In determining whether a motion to compel arbitration should be granted, the court generally "ask[s] only (1) whether there is a valid arbitration agreement and (2) whether the particular dispute falls within the terms of that agreement." Faber, 367 F.3d at 1052. As to the first inquiry, "[t]he NASD Code constitutes a valid arbitration agreement under the Federal Arbitration Act, 9 U.S.C. § 2, which binds . . . a NASD member to submit an eligible dispute to arbitration upon a customer's demand." Wash. Square Secs. v. Aune, 385 F.3d 432, 436 (4th Cir. 2004). As to the second inquiry, to determine whether a particular dispute falls within the scope of the NASD Rule 10301(a), the complaining party must be a "customer" of the NASD member or an associated person, and the complaining party's NASD claims must have arisen "in connection with the business of such member or in connection with the activities of such associated person." Wheat, First Securities, Inc. v. Green, 993 F.2d 814, 820 (11th Cir. 1993).

The parties do not dispute that ONESCO is a NASD member, and agree that Lancaster was a representative of ONESCO from March 23, 2004 to January 3, 2005. Mot. for Preliminary Injunction, p. 2. Pursuant to NASD Rules 10101 and 10301(a), ONESCO, by virtue of its NASD membership, has agreed to arbitrate claims "arising out of or in connection with the business of any member" and "between and among members or associated persons and public customers." It follows that ONESCO has agreed to arbitrate Wallace's misrepresentation and failure to supervise claims that arose out of Lancaster's activities from March 23, 2004 to January 3, 2005, the period when Lancaster was an associated person of ONESCO.

The documentary evidence in the record demonstrates that Wallace's money was held in an escrow account and Lancorp could terminate the offering at any time prior to the initial closing date, that in April 2004, Wallace was required to confirm her subscription when the Lancorp offering was materially changed, and that the initial closing date did not occur until May 2004. The record before the Court demonstrates that no investment in the Lancorp Fund became final until after March 23, 2004, the date when Lancaster became an associated person of ONESCO.*fn4 ONESCO contends that an evidentiary hearing is necessary to determine who actually sold the Lancorp shares to Wallace, what misrepresentations or omissions, if any, induced Wallace's investments, and who made such misrepresentations and omissions. These questions go to the merits of Wallace's claims and the Court need not address them in making its arbitrability determination. After reviewing the record, the Court concludes that Wallace was a "customer" of Lancaster during the period when Lancaster was an "associated person" of ONESCO, and Wallace's claims arose in connection with the activities of Lancaster during this time period. See NASD Rules 10101, 10301(a).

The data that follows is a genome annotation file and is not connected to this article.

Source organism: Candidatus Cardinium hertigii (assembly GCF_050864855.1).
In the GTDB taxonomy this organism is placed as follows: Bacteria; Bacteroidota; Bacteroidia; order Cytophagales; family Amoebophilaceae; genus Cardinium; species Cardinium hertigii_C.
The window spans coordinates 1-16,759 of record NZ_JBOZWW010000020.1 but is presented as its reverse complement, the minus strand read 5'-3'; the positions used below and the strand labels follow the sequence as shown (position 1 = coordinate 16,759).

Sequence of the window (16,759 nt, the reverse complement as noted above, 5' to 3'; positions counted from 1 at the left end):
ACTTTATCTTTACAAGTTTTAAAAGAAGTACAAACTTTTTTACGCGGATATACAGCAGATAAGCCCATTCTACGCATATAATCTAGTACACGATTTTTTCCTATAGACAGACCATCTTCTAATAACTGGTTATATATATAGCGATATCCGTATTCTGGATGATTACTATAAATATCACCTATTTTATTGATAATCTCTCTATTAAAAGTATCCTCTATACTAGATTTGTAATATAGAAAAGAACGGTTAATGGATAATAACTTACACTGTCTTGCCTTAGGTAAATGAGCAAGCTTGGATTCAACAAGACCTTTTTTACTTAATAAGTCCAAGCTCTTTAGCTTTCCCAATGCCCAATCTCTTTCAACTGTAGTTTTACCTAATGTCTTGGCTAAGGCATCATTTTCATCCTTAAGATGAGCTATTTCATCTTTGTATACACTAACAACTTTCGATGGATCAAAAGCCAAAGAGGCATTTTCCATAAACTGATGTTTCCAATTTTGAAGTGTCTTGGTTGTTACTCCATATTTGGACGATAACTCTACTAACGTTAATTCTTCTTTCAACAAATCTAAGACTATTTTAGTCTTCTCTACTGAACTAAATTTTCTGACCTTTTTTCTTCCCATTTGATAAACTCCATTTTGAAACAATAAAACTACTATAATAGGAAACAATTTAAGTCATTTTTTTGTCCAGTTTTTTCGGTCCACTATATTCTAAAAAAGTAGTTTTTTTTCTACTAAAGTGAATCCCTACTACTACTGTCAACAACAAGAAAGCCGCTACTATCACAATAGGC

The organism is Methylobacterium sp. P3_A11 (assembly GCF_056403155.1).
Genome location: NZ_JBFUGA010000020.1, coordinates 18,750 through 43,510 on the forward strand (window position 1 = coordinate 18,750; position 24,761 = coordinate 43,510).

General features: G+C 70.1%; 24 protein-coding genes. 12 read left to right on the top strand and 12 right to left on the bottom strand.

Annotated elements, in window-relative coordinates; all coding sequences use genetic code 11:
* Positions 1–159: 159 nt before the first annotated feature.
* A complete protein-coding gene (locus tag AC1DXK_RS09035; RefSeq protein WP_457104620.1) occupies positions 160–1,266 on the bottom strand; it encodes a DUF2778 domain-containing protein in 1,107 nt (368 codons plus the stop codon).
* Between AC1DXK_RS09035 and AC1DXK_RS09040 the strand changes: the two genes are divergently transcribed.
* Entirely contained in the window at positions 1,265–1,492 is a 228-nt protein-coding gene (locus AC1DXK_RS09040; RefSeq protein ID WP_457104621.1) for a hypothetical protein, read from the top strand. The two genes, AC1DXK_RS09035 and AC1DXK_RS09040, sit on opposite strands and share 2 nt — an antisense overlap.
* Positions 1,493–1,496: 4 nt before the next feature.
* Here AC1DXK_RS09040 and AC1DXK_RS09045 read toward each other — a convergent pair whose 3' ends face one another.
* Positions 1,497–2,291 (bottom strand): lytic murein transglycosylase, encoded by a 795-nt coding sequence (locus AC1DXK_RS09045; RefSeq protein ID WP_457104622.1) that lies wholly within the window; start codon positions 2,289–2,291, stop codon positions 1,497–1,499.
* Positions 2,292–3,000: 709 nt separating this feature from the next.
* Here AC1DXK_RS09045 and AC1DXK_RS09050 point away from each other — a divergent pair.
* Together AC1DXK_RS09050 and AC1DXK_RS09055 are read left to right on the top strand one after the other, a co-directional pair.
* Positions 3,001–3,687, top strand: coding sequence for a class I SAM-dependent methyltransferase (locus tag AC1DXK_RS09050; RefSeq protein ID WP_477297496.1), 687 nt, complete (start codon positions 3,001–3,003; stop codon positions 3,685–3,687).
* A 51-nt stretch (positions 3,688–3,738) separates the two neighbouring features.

Conclusion

IT IS HEREBY ORDERED that (1) Defendant's Motion to Compel Arbitration (Doc. # 20) is GRANTED; (2) Plaintiff's Motion for Preliminary Injunction (Doc. # 15) is DENIED as moot; (3), Defendant's Motion for Protective Order (Doc. # 22) is DENIED as moot; and (4) Plaintiff's Motion for Order Under Civil Rule 56(f) Denying Defendant's Motion to Compel Arbitration or, Alternatively, Granting a Continuance to permit Discovery to be Taken on the Issue of Arbitrability by O.N. Equity Sales Company (Doc. #32) is DENIED as moot.

IT IS FURTHER ORDERED that Plaintiff's Complaint (Doc. # 1) is DISMISSED without prejudice.

WILLIAM Q. HAYES United States District Judge